Category: Fish/Shellfish Research
Published: April 30, 2018
Publication number: FPT 20-11
Author(s): Sandra O’Neill, Eric Kinne, Catie Mains, Brian Missildine, Jill Cady
Following the decline of the Southern Resident Killer Whale population, Governor Jay Inslee signed Executive Order 18-02. The purpose of this report is to respond to the Governor’s request for Washington Department of Fish and Wildlife (WDFW) to investigate the potential of hatchery feed as a contributing source of Polychlorinated biphenyls (PCBs) found in Southern Resident Killer Whales.
Research indicates that hatchery feed is not a significant source of PCB contamination in adult Chinook salmon that originated from WDFW hatcheries. Hatchery feed contains low concentrations of PCBs. In addition, juvenile salmonids have trace amounts of PCBs through maternal transfer. Most (96% – 99%) of the PCBs in adult salmonids is acquired in the marine environment in which they migrate and live.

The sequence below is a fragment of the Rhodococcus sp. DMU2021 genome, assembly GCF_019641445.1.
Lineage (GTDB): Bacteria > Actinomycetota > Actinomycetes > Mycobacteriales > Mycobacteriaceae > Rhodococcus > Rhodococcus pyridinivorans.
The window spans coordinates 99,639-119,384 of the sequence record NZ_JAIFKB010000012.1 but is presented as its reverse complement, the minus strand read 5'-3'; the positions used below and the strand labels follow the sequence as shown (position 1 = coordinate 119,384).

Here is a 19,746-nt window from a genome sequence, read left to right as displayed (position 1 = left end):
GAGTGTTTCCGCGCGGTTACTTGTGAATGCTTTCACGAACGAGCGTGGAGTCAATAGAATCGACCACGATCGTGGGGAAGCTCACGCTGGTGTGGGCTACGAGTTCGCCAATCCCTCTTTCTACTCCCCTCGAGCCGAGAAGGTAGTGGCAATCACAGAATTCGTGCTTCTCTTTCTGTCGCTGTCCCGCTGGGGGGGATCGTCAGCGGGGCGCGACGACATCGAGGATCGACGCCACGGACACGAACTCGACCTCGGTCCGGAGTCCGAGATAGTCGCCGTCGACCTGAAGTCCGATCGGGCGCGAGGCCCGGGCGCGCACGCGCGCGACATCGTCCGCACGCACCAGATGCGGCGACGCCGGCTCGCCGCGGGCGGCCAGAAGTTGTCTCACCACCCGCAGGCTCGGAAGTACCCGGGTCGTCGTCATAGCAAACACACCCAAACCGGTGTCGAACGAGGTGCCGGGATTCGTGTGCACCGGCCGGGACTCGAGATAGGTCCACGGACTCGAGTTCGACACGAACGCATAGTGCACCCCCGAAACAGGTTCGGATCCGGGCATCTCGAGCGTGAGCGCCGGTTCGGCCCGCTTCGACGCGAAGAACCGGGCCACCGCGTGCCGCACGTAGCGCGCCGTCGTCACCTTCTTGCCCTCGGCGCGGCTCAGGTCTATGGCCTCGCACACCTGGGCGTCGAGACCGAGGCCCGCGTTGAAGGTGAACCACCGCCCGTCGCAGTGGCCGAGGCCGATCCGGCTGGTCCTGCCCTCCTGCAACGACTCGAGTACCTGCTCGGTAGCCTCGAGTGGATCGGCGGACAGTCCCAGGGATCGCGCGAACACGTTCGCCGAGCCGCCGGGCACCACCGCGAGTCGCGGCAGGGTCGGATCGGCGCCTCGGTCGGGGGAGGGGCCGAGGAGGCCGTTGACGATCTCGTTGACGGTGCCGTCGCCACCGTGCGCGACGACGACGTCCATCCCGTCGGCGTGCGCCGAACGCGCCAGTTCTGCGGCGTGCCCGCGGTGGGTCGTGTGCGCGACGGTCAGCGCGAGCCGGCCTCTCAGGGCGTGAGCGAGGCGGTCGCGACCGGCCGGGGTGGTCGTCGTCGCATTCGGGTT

The amount of PCBs in adult salmon that is acquired in the freshwater environment, including hatcheries, varies from approximately 1% in undeveloped rivers to 4% in developed river where outmigrating juvenile fish acquire more PCBs. Hatchery feed is estimated to contribute a maximum of 1% of the PCBs measured in adult Chinook from Puget Sound that originated in hatcheries.
WDFW is actively engaged with researchers, other government agencies and fish feed manufacturers to identify detectable PCBs in fish feed and will pursue alternative feed options that contain the lowest concentration of PCBs when feasible and cost-effective to do so.